Oral contraceptives cause no increase, or possibly a small increase, in the risk of breast cancer in women who are currently taking them or who took them within the past few years.
For healthy women who do not smoke, taking low-dose combination pills with a low dose of estrogen does not increase the risk of having a stroke or heart attack.
Contraceptive Skin Patches and Vaginal Rings
Combined estrogen-progestin contraceptives are available as skin patches and vaginal rings. They should be used for 3 weeks, then not used for 1 week to allow the menstrual period to occur. If women do not start using the patch or ring during the first 5 days of their period, they must use a backup method of birth control during the first 7 days that they use the patch or ring.
Contraceptive skin patches and vaginal rings are effective. Approximately 0.3% of women who use one of these methods as instructed become pregnant during the first year of use. With typical use (the way most people use them), about 9% become pregnant during the first year. Effectiveness is similar to that of oral contraceptives. The patch may be less effective in overweight women than in women with a lower weight.
Women are more likely to use the patch or ring as instructed compared with oral contraceptives, because dosing is every 1 to 3 weeks rather than daily.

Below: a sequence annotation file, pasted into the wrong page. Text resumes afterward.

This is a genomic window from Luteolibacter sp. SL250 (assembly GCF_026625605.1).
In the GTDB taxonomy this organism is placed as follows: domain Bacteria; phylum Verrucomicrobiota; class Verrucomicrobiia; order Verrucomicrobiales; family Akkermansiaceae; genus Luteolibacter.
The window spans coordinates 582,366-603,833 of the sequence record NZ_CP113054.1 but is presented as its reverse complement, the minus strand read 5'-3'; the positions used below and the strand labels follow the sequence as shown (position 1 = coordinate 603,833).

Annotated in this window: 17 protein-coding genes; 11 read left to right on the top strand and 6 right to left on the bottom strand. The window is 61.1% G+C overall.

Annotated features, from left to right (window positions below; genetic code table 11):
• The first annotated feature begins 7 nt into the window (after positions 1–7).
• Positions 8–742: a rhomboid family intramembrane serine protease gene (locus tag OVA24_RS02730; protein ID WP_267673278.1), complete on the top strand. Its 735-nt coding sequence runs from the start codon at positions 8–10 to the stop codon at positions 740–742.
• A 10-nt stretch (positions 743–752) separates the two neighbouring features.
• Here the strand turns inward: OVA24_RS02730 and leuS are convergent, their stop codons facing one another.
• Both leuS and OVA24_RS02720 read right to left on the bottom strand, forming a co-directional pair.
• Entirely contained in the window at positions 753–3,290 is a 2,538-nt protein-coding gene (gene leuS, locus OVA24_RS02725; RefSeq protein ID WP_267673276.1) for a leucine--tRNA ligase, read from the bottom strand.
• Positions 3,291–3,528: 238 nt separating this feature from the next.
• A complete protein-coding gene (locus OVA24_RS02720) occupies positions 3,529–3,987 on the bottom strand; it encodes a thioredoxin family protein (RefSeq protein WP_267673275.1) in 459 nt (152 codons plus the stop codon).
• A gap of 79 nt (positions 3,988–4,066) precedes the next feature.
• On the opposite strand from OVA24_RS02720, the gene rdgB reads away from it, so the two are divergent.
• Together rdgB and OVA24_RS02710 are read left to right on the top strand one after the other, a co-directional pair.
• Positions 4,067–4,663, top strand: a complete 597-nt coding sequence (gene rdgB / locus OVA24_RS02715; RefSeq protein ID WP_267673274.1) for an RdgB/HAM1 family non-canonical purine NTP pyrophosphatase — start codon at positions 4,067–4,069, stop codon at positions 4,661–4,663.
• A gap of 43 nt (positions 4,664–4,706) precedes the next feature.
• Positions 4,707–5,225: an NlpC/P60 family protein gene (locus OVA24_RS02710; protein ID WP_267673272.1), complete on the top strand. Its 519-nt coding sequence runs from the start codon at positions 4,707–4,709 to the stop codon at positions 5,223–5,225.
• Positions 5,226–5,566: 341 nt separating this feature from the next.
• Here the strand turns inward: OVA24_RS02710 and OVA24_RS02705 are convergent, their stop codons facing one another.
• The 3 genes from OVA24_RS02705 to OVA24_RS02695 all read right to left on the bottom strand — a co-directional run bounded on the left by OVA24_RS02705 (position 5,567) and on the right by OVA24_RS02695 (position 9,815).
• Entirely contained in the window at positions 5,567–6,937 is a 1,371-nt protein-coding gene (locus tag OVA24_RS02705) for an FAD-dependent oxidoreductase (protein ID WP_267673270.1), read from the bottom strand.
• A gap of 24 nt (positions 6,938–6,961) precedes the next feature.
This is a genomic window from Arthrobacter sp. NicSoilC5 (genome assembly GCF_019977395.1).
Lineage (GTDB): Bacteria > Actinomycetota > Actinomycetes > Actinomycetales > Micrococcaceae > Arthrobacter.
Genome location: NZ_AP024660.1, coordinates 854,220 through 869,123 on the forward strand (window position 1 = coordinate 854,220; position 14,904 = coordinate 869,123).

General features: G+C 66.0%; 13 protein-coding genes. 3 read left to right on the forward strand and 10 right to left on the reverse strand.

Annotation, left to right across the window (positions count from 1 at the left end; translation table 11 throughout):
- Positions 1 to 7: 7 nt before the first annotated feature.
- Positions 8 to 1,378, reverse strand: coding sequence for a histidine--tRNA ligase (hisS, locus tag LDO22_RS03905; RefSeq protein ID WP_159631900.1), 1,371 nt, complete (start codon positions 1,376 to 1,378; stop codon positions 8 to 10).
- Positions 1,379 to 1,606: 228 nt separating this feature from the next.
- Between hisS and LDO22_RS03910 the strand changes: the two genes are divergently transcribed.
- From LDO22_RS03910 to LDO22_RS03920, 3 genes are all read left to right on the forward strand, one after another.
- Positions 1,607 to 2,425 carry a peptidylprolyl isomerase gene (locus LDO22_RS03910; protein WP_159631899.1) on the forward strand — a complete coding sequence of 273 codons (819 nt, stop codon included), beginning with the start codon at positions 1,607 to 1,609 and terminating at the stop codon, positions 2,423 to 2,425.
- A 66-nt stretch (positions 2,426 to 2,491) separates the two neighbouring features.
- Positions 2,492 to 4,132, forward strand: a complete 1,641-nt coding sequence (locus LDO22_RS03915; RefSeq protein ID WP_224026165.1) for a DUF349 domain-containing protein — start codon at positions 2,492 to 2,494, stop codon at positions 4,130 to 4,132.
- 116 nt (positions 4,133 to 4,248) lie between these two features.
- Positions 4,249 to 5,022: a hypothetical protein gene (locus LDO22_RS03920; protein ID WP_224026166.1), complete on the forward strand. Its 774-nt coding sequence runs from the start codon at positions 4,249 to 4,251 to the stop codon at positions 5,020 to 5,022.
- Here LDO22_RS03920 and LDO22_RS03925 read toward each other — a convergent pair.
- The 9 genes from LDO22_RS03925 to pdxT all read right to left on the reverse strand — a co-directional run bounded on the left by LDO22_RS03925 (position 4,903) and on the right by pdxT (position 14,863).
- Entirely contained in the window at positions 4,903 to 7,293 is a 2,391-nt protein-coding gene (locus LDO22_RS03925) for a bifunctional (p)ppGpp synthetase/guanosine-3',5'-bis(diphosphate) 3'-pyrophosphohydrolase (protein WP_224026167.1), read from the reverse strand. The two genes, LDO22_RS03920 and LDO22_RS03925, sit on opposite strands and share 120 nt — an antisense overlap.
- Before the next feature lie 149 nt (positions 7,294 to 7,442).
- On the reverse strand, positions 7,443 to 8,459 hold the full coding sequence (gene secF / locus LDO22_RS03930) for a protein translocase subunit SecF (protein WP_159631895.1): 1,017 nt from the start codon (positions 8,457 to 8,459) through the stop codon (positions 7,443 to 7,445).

Breakthrough bleeding is uncommon when the patch or ring is used. Irregular bleeding becomes more common the longer women use transdermal or ring contraception.
Women with certain conditions Conditions that prohibit the use of combination oral contraceptives Contraceptive hormones can be Taken by mouth (oral contraceptives) Inserted into the vagina (vaginal rings) Applied to the skin (patch) Implanted under the skin read more who should not use combination oral contraceptives should also not use contraceptive skin patches or vaginal rings.
A contraceptive skin patch is attached to the skin with an adhesive. It should be left in place for 1 week, then removed and replaced with a new patch, which is placed on a different area of the skin. A new patch is applied once a week (on the same day each week) for 3 weeks, followed by a week when no patch is used.